Wednesday, August 22, 2018 — CW Miles 219.1–235.0 (15.9 miles for the day)
The storm raged for most of the night last night, dumping buckets of rain that pooled under our tent and rushing winds that caved our tent poles at abnormal angles. In the early hours of the morning, it let up enough to get some sleep.
Now it’s 7am and we are slowly coming to. There’s a gentle patter of rain beating a rhythm on the tent. Isaac sticks his head out and confirms that it’s cloudy and low visibility. No sign of clear skies in any direction.
Neither one of us want to do the miles today, but we know there’s no choice. We pack up, put on our rain gear, and at the last minute jump out and grab the tent.
Then we take off on the first incline of the day. We have 16 miles to do today, which includes 5 major peaks in elevation. This will be a long, tough hike straddling the Continental Divide, with grueling climbs and brutal descents.
The first climb has us shrouded in fog, as does the second. The wind is driving and the rain scatters on and off. This segment is supposed to be one of the most beautiful of the trail, but we can’t see a thing. To be honest, I don’t mind. I’m so focused on diligently completing the climb and keeping warm.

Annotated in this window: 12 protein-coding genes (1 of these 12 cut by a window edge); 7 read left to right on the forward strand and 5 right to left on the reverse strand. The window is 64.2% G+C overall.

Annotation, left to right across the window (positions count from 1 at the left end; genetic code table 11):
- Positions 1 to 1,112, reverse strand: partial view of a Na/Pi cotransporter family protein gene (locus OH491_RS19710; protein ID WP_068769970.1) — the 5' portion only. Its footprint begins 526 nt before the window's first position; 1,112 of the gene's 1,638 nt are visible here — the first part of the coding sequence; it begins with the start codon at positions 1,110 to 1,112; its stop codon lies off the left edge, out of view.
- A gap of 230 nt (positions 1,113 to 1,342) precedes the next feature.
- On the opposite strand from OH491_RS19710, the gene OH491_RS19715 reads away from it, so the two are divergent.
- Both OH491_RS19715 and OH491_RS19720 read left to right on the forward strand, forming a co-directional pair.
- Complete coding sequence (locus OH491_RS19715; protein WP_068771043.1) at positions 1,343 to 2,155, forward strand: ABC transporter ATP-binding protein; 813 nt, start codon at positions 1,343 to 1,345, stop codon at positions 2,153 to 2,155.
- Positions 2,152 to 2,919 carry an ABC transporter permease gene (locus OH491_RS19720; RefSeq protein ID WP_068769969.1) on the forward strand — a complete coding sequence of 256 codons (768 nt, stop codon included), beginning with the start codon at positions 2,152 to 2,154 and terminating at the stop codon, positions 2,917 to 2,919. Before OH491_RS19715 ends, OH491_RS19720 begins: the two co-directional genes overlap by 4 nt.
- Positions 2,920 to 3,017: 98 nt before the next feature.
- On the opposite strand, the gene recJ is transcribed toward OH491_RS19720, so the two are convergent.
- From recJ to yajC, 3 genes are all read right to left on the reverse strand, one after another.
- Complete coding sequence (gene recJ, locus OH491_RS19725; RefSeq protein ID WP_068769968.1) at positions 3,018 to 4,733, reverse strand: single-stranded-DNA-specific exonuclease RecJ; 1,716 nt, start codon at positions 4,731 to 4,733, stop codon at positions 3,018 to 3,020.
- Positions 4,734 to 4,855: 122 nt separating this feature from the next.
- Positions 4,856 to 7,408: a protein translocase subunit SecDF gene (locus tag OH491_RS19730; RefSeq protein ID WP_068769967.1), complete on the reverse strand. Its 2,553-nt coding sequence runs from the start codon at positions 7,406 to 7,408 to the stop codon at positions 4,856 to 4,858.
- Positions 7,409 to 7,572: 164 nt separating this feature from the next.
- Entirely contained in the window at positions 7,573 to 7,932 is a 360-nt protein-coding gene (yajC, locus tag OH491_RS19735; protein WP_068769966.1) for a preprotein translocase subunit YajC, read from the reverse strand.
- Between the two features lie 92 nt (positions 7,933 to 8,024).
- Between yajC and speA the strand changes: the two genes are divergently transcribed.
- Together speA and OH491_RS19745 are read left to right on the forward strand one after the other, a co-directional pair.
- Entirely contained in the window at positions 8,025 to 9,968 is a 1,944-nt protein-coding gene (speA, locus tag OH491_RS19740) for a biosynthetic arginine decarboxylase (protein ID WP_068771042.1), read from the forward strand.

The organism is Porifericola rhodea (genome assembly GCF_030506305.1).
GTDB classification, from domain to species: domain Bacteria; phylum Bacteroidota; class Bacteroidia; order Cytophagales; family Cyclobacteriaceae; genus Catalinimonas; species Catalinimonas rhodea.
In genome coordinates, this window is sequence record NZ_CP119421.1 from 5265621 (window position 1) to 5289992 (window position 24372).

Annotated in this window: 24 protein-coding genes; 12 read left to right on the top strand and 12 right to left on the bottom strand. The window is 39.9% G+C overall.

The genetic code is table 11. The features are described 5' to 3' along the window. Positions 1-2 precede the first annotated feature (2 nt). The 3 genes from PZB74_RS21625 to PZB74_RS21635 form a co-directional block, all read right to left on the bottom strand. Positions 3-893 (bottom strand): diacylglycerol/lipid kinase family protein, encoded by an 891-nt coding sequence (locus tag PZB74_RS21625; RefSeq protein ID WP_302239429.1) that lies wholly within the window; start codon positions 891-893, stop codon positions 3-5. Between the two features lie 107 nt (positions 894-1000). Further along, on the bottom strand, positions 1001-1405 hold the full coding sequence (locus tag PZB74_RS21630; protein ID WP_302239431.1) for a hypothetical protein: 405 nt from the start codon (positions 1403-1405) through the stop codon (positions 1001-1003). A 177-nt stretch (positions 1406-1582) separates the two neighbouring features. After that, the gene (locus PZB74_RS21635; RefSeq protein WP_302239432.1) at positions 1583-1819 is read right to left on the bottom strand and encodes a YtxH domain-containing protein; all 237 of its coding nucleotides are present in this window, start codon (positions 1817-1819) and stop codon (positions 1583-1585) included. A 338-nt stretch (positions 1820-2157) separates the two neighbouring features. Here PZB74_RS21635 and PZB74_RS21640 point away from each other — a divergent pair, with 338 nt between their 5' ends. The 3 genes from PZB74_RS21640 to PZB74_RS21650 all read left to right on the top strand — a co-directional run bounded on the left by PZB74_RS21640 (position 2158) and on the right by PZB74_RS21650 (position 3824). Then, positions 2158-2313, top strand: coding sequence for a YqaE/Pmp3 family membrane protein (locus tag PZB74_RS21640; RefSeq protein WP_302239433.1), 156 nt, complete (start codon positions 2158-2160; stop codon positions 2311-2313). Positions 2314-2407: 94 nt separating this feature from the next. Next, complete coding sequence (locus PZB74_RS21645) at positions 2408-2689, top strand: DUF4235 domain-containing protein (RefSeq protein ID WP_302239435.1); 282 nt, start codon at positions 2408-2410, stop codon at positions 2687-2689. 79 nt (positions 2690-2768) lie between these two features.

We spend most of the morning this way, though the fog parts enough to show us some spectacular views.
The afternoon is a little clearer, though still windy and cold, with intermittent rain. Because of how chilly it is, we keep our breaks short and maintain a higher than normal pace, ping-ponging back and forth between 12,000 and 13,000 feet.
In the late afternoon the sun comes out for just 15 minutes, enough time to bust out our tent and dry the soaking panels.
We finish our last climb of the day, exhausted but feeling a keen sense of accomplishment. The view is simply breathtaking. We talked earlier with Liam about how difficult it is to define “grit”, how we can’t really understand grit until we see the results of it. But standing with Isaac on top of this last peak, I’m feeling very gritty indeed.
We hustle down a thousand feet to our campsite for the night. And just as we finish setting up the tent, it starts pouring rain. A second night of providential timing. A second night eating dinner in the tent. At least we are safe and dry. And who knows? Tomorrow could possibly be sunny.
Isaac says: I feel like I go about my life trying to establish a comfortable routine. Very seldom do I do anything to deviate from that routine. But doing this trail has taken me and put me in a place that is uncomfortable. How often do we as humans do that? It’s not part of our survivalist nature. But I think as I deny my natural impulses of comfort and stability, I am discovering elements of myself and of God that I didn’t know before. And that is one of the great benefits of thru hiking. That, and stunning wilderness…